A Tribute to Brian Maxwell: He Changed the Sport of Running
While to many runners the name Brian Maxwell may not be familiar, surely the product he invented is known to all.
Posted Thursday, 8 April, 2004
For me at least, it was definitely not “love at first bite.” Some 15 years ago, a co-worker in the office in which I worked introduced me to a new kind of “candy bar,” one I was assured was actually “good for you.” It sounded great, but there was just a small problem: the tough texture and bland flavor. I simply could not acquire a taste for these so-called “Powerbars.” Thanks, but no thanks, I told my co-worker, politely rebuffing the suggestion to regularly eat those healthy snacks.
But some weeks later, I decided to give the contents within the shiny wrapper another try. “Not quite as bad” was my thought. Before I knew it, I was searching out where I could buy Powerbars myself. As difficult as it is to imagine now, at the time it was almost impossible to find them in stores; the only way to buy them was through mail order. Coincidentally, at about that time I was training for my first ultramarathon. When the race rolled around, I had received a shipment of bars and packed them with my gear for race day. With a low fat content and thus being easily digestible, I found I could eat them close to or during a race without worrying about the stomach upset that resulted from other solid food. And the vitamins! Just looking at the lengthy list of health benefits in one small 220-calorie snack was enough to make you feel better. And miracle of miracles, over time I actually acquired a taste for these little treats. Chocolate and malt nut were staples, with an occasional peanut butter. Berry was not a favorite, but good for a change of pace.
Eventually other sports bar manufacturers popped up. Clif, Balance, and Boulder Bars offered alternatives, but the fact is, Powerbar was the first, and for that, a tribute is warranted to Powerbar inventor and founder Brian Maxwell, who died tragically last month at the age of 51.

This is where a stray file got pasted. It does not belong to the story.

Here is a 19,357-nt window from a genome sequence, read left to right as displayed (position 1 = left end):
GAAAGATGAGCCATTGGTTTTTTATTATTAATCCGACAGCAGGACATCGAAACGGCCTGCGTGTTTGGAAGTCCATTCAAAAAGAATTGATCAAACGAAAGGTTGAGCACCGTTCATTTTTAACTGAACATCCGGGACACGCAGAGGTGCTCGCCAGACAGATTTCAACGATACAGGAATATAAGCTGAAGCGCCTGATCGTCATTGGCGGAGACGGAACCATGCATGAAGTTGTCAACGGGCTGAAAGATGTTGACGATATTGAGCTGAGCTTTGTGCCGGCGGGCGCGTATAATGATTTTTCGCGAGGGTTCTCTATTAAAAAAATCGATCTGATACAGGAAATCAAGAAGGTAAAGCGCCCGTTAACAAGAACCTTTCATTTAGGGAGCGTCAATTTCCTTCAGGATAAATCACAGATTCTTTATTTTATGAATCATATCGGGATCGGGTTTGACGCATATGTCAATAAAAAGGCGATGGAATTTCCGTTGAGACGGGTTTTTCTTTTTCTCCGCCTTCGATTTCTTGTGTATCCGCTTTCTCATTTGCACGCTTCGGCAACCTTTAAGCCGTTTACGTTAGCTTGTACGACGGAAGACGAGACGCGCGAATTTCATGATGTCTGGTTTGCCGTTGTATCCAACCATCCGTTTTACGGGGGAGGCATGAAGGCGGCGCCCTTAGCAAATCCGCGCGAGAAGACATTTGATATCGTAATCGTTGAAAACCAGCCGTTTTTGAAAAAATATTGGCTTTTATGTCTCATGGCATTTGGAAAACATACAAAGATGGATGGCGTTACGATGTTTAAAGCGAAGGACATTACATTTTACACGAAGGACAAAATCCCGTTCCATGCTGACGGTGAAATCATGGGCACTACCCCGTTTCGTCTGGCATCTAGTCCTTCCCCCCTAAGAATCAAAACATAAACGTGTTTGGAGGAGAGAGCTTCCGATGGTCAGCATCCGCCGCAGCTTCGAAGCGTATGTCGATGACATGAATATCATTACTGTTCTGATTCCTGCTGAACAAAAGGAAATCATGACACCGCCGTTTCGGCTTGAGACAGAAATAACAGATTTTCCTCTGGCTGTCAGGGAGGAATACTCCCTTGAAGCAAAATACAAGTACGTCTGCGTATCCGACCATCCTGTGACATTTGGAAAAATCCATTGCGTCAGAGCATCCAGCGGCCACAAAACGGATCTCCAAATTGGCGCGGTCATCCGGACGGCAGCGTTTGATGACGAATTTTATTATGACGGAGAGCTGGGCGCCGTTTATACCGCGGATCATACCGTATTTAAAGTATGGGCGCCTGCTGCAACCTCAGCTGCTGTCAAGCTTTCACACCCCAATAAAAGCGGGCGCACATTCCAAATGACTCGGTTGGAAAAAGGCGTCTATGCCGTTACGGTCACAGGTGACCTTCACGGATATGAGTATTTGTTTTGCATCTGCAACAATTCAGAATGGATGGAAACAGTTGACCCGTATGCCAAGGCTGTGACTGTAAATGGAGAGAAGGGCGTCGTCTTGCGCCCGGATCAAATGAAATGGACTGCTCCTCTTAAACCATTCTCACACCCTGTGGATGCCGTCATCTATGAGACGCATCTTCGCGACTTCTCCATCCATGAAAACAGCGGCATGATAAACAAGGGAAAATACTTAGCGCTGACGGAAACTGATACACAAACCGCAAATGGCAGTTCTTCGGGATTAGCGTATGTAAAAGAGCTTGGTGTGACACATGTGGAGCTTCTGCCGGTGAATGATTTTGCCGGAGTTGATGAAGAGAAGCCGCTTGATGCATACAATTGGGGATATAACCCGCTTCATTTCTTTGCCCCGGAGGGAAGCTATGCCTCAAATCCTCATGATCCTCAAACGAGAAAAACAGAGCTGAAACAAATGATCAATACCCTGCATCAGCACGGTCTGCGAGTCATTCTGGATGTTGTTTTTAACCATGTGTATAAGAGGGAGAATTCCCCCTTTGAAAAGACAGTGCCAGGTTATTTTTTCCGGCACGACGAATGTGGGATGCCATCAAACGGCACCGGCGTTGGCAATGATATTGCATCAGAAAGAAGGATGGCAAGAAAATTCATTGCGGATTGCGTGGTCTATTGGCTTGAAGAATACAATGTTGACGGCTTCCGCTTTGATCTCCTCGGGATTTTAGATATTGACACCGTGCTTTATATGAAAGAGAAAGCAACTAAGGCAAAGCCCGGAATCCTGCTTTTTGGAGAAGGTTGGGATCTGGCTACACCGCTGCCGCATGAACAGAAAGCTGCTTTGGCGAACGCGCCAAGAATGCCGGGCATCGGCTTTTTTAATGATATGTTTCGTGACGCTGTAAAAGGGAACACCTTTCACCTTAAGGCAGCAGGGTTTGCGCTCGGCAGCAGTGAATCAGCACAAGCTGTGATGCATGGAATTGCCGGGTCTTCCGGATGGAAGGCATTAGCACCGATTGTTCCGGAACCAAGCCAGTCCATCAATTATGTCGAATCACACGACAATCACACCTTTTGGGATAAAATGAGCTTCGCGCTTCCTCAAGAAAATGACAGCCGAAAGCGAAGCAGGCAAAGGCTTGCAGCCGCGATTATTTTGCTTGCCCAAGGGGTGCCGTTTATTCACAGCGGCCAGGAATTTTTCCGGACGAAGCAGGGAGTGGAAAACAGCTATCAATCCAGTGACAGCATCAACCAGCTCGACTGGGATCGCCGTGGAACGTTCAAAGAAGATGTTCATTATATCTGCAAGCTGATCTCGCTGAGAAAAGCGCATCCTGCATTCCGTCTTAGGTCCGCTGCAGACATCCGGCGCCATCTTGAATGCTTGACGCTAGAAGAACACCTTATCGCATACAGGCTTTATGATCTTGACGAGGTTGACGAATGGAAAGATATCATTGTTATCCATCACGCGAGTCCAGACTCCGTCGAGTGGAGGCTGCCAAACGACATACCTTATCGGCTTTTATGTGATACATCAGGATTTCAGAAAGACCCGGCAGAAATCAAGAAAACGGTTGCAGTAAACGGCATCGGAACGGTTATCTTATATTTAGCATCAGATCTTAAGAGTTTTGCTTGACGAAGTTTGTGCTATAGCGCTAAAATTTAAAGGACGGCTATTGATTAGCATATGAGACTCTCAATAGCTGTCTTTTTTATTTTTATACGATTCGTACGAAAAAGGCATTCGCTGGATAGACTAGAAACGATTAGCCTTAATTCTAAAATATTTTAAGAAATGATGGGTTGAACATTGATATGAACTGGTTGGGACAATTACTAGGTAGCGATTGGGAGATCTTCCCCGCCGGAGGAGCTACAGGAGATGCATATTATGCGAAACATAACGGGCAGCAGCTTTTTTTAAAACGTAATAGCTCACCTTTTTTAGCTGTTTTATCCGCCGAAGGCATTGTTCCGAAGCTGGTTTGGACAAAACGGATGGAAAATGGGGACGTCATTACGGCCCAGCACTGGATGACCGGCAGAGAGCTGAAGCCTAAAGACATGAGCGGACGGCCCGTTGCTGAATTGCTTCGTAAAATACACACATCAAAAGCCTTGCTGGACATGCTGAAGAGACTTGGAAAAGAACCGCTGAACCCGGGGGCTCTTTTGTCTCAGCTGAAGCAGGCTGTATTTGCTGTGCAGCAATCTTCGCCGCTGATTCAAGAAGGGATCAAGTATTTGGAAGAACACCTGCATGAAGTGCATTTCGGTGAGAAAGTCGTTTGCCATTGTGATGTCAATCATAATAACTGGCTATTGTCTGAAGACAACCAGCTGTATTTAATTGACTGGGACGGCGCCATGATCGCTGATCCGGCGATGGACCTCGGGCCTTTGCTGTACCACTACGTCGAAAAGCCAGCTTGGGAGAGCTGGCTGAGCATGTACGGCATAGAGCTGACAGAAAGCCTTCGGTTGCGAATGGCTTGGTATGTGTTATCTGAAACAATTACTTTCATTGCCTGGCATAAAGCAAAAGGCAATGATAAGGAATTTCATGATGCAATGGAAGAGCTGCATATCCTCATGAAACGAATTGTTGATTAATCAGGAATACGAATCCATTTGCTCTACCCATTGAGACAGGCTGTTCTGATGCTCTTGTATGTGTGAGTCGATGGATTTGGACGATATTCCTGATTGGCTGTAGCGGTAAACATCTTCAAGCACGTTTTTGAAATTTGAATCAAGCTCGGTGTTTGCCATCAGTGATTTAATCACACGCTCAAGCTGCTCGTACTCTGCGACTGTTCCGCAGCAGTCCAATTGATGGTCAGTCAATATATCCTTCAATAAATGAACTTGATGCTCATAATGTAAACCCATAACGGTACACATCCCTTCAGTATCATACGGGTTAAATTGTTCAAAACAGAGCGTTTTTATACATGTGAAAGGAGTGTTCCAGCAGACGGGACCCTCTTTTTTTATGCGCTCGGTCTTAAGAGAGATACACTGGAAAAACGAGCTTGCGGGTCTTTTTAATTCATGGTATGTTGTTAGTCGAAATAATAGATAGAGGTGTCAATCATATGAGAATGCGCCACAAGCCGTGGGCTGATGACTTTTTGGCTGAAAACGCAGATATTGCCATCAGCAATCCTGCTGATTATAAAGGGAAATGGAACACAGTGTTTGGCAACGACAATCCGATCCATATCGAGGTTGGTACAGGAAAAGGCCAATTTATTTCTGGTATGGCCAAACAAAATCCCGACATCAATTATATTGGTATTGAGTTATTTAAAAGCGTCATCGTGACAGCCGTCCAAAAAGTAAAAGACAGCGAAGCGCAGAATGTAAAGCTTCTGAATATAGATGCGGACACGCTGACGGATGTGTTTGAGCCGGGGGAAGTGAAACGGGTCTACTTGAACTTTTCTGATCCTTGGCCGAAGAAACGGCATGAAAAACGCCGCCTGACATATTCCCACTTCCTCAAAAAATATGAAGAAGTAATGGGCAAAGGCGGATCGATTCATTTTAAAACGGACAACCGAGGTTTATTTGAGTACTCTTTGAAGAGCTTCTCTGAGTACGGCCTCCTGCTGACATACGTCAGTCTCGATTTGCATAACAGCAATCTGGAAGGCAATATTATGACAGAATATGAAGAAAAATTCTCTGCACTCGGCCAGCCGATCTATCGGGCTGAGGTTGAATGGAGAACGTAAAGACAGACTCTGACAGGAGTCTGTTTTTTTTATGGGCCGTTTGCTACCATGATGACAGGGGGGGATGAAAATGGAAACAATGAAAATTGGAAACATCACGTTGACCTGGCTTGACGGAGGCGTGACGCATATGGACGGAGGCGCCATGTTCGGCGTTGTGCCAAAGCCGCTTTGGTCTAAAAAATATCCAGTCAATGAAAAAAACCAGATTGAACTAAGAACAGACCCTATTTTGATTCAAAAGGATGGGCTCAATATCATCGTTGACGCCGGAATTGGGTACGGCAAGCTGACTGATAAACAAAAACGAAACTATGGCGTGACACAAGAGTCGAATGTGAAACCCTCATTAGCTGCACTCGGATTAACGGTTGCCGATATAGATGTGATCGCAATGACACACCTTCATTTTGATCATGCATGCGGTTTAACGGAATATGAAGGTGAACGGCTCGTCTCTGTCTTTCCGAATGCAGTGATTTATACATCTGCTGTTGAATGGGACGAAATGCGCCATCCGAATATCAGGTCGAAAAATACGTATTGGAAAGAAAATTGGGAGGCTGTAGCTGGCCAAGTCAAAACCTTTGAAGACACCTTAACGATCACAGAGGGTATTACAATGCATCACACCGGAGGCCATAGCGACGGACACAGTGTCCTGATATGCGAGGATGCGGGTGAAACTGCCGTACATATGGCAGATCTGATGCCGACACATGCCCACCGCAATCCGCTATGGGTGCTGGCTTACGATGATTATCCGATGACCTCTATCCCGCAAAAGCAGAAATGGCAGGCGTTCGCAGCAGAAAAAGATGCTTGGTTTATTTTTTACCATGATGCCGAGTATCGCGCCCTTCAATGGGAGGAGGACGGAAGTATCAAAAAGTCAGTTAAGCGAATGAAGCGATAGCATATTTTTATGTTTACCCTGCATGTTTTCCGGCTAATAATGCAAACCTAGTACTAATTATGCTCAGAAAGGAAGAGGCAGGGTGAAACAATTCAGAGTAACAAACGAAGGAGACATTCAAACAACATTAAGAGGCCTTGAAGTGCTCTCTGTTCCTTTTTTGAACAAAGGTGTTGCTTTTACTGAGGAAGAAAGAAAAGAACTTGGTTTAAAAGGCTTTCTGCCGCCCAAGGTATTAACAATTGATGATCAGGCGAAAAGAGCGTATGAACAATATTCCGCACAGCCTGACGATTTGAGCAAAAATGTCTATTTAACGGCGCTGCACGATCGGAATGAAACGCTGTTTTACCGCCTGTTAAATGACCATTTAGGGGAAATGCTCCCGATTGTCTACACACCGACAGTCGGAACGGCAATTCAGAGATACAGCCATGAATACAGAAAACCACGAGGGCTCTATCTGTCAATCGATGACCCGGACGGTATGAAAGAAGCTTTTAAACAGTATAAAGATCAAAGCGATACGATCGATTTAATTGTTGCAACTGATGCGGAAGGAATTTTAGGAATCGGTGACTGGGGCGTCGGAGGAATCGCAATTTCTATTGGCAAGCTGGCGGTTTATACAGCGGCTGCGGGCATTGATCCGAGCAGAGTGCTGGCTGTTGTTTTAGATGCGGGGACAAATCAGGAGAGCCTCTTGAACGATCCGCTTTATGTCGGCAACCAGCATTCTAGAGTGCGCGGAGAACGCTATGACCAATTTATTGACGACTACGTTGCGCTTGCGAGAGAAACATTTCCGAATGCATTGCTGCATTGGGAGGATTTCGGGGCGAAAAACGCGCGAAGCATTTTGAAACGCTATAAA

For those of us who count our time in the sport not in months or years, but rather in decades, the most revolutionary changes in the sport (with the possible exception of the Internet and instant communication, which is not directly related to the sport) have taken place in the field of nutrition; specifically race-day nutrition. When Gatorade appeared on the scene in 1970s, it altered long distance running in a major way, in that it became possible to enhance performance through nutrition not only before and after an a event, but during a race as well. Since then, sports drinks have been increasingly refined and developed to optimally meet individual runners’ varied requirements.
Powerbar provided an even greater advancement, offering actual food that could serve the same purpose. Of course, GU and other sports gels that followed have proved to be more popular with long distance runners, but when you consider it carefully, Brian Maxwell and his original product have had a more profound impact on endurance sports than perhaps any other in the current generation of long distance running. The fact that what began as a kitchen and back-of-the-station-wagon business grew to a $150 million-per-year corporate giant only further underscores Powerbar’s impact.
Fittingly, the germination of Maxwell’s idea was born from a desire to improve his own performance. A world-class marathoner with a 2:14 personal best, he was frustrated by the lack of quality nutrition that would help him overcome the 20-mile “wall” that hampered his efforts in the marathon. Since no commercially available product did the trick, Maxwell tinkered with numerous combinations of ingredients in his own kitchen before coming up with what would eventually become known worldwide as a Powerbar.
Certainly shoes have improved greatly during the past few decades, but the product is ostensibly the same. Performance fabrics have made running in extreme weather much more practical, and sports medicine has made great advances in the assessment and treatment of injuries. But to consider going to back to an era without sports nutrition products? It’s unthinkable, especially in ultra distance running and other endurance sports, in which what you do—or do not—consume during a race can have a huge impact of performance. Many of us have achieved heights in the sport that simply would not have been possible without the help of the contents within those shiny packages. For that, Brian Maxwell, thank you.